Were Reds players told of the switch before it was announced? It seems from the reaction of the Reds captain, James Horwill, this was not the case. And if this is so, why weren’t the senior players consulted?
Will Genia’s defection to the Force was certainly focused around the significantly larger payment he is going to get next season. But is it a coincidence that it was announced only days after the Graham switch?
Whatever the motivation, it can be read, in part at least, as a vote of no confidence in the new coaching regime being established at the Reds.
There is, also, a disturbing element of conflict of interest in the Graham appointment. Graham’s manager, Chris White, is also a member of the Reds board.
John Eales, who writes an interesting rugby column in the Australian Financial Review (which is also run online on RugbyHeaven) justified the Graham appointment and its circumstances by pointing out that “from both a playing and coaching perspective, loyalty is more fluid than fixed… One’s loyalty is first to one’s self then to one’s team or organisation.”
He argued that Graham never pushed for the switch and has “not erred contractually as he had a six-month termination clause, which he triggered.”
It was McKenzie “who designed the change… Together, they could make a compelling duo.”
The crux of the Eales argument supporting what had happened is this: “People invariably fear change, particularly when it is foisted on them… In my experience, however, most people will go with the noise, positive or negative. So to control change, you must control the noise.”
I think this means that the Force players should forget the fact that Graham was hostile to players leaving the franchise or talking about leaving the franchise last season.
The Eales argument also disregards the issue of whether McKenzie moving out of a coaching role and into a Director of Coaching role next year is actually a good thing for the Reds franchise and the players in the squad.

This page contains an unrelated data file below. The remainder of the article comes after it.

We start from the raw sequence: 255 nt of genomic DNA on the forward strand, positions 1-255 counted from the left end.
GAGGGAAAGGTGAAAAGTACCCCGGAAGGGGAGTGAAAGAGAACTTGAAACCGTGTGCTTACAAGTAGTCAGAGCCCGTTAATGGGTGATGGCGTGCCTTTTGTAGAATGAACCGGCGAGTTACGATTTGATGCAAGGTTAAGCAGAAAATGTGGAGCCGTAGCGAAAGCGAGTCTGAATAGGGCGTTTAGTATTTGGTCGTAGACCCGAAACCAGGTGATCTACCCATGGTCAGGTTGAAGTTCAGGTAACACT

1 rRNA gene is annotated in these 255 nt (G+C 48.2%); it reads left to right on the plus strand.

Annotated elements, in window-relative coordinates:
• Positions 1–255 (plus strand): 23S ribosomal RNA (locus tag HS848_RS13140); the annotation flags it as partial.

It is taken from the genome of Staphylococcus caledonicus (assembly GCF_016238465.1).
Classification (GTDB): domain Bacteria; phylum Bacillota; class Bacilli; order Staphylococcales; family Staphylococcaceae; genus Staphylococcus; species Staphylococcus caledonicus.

McKenzie’s real value to the Reds franchise is as a coach. The Director of Coaching or Rugby (in 2014) is an organisational job that does not need someone who is a highly regarded coach. This model was tried at Bath with Sir Ian McGeechan. The model failed and Sir Ian is leaving the club after an unsuccessful two-year stint.
There is one other matter, too, that needs to be raised about the Eales article. The footnote to what follows is that my admiration for John Eales as a person is strong. He is one of the great men of Australian rugby. But I do not believe he should be writing about the Graham switch, particularly with an ‘all’s well that ends well’ line.
The reason for this is that he has shares in the business International Quarterback. This business employs White, who manages Graham. This relationship needed to be revealed to readers of the article. Indeed, he should also reveal in his AFR columns that he is a member of the ARU’s board.
I wrote in the Sydney Morning Herald on Saturday that, aside from Graham, the real ‘winner’ of all of this is Ewen McKenzie. His ambition, or some say obsession, is to coach the Wallabies. Fair enough. This system of him moving out of direct coaching next season seems to be part of the plan to achieve this goal.
When or if the Wallaby coaching job comes up at the end of 2013 (someone should tell the Sun Herald’s McKenzie-spruiker Danny Weidler this), McKenzie’s record will be last year’s Reds triumph and what he can scramble by way of performances this season. If 2013 turns out poorly, he can claim that this is Graham’s fault.
Alternatively, if the Reds do well he can claim the credit.
I know this is an extremely cynical reading of events. But this is what many people informed about rugby politics are saying.
Otherwise there is no sense in the Graham appointment. As Phil Kearns asked so memorably on The Rugby Club when the news of it broke, “What has Graham done as a coach?”
Ewen McKenzie, albeit with the now unavailable help of his guru Phillip Fowler, is one of three Australian coaches to win a Super Rugby title.
How can it be good for the Reds team that he is replaced as coach by someone who has no record of success at the Super Rugby level?
There is a strong case in all of this for asserting that personal agendas are fracturing the Reds franchise at a time when it was poised to establish a Super Rugby dynasty.